Dr. Dorothy L. Smith Interviewed by the American College of Cardiology: Getting to the Heart of Patient Adherence

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An internationally-known pharmacist and cardiologist discuss the importance of patient adherence to prescribed drug therapy. It is critical that patients understand the written instructions they are given by doctors and pharmacists. It is only when drugs are taken correctly that the overall benefits and long-term value of initial drug costs will be realized.

Dr. Dorothy L. Smith, founder and president of Consumer Health Information Corporation, was recently interviewed on the subject of patient adherence by Dr. Janet S. Wright, senior vice president for science and quality at the American College of Cardiology (ACC). The taped interview can be viewed on ACC's Cardiosource Video Network at http://www.cardiosource.com/cvn/index.asp?videoid=911
Patients need information they can understand.

Dr. Smith ( http://www.consumer-health.com/biography.htm) stated that medication adherence is a serious problem because patients cannot understand the information they are receiving on how to take prescription drugs. They are trying to make wise decisions but often end up deciding to stop taking a drug. For example:

  • 10% of patients decide in their doctor's office NOT to fill a prescription because the physician has not explained how the drug will help them.
  • Of those who DO decide to fill the prescription, 50% do not take the medications correctly because they cannot understand the instructions.
  • 30% - 85% of patients on chronic medications decide not to REFILL their prescriptions because they don't know how to tell if the drug is helping them. Or they may think they are developing a side effect and don't know how to manage it. They stop taking the drug and think they are making a wise decision. This can be very dangerous because some medications must never be stopped suddenly.

These statistics will worsen because the current economic crisis is forcing many patients to take half a dose or stop taking their medications completely.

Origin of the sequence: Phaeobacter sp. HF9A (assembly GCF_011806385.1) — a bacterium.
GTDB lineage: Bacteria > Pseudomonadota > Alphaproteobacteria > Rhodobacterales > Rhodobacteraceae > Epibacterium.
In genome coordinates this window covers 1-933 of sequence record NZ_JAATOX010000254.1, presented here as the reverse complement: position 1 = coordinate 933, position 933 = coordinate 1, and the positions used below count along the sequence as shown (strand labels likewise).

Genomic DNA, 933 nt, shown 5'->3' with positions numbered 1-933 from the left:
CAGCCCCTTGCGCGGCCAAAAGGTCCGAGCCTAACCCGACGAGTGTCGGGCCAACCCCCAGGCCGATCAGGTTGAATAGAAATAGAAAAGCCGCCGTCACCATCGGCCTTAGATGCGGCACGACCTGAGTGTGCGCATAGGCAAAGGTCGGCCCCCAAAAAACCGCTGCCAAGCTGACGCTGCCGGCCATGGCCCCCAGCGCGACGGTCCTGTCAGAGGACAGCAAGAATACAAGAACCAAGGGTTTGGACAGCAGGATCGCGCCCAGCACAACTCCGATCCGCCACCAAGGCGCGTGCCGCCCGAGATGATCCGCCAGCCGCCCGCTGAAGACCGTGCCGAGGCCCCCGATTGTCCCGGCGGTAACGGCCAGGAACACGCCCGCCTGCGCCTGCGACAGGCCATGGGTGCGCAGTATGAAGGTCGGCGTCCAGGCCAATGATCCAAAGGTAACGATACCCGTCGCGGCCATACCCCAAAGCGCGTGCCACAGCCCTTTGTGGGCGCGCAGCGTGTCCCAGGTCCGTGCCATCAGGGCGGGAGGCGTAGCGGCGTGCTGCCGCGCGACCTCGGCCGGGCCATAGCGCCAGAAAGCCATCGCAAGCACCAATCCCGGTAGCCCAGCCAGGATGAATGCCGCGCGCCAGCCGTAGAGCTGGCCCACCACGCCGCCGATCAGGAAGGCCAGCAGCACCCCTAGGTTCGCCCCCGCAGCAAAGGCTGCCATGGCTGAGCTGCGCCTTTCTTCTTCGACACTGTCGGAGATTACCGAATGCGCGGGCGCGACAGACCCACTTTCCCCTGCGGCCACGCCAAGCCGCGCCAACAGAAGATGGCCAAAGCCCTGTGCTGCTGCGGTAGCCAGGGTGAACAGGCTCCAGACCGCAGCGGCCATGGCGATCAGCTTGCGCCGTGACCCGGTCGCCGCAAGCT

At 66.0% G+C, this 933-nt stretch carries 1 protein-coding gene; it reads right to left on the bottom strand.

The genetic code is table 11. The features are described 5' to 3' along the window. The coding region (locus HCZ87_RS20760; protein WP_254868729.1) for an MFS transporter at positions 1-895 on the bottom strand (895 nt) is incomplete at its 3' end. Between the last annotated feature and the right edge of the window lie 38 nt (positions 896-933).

When patients decide not to take a prescription drug, they will not receive the full benefit of the drug and could be putting their health in danger. Furthermore, physicians sometimes do not know that patients are not taking the medications they have prescribed. Patients usually do not tell their physicians because they are trying to please the physician.

The gap in health care reform

Health care reform needs to address the costs and risks to a patient's life when they are not taught how to take their prescription drugs correctly. Dr. Smith stated that, "Everyone in society, including the government, is focusing on the cost of a medication and not its overall value of patients getting the most benefit from the therapy."                

If a medication is not taken correctly, health care costs increase significantly. Studies have shown that the direct and indirect costs are twice as much to treat the complications of medication non-adherence as the initial cost to purchase all the prescription drugs in the US. This means that hundreds of billions of dollars could be saved annually if patients received the information and tools they need to manage their prescription drugs safely and wisely.

Dr. Smith summarized, "Many patients cannot understand the information they are receiving from their doctors and pharmacists. There is a need to translate medical terminology into language patients can understand. You can improve patient adherence by at least 50% if you do it correctly."

Consumer Health Information Corporation
The mission of Consumer Health Information Corporation http://www.consumer-health.com/ is to help patients learn how to manage their diseases and prescribed treatments safely and wisely. The company develops evidence-based patient education programs that bridge the communications gap between patients, health professionals, pharmaceutical companies, employers and insurance companies The Company has won major national and international awards for excellence in patient education and consumer information programs.

The American College of Cardiology (ACC)
The American College of Cardiology's ( http://www.acc.org/ ) mission is to advocate for quality cardiovascular care through education, research promotion, development and application of standards and guidelines, and to influence health care policy. Founded in 1949 by 14 pioneering cardiologists, the ACC today is a thriving, international organization with 36,000 members. ACC's many initiatives in education, science and quality, advocacy and member services are well suited to the vision of the founders.

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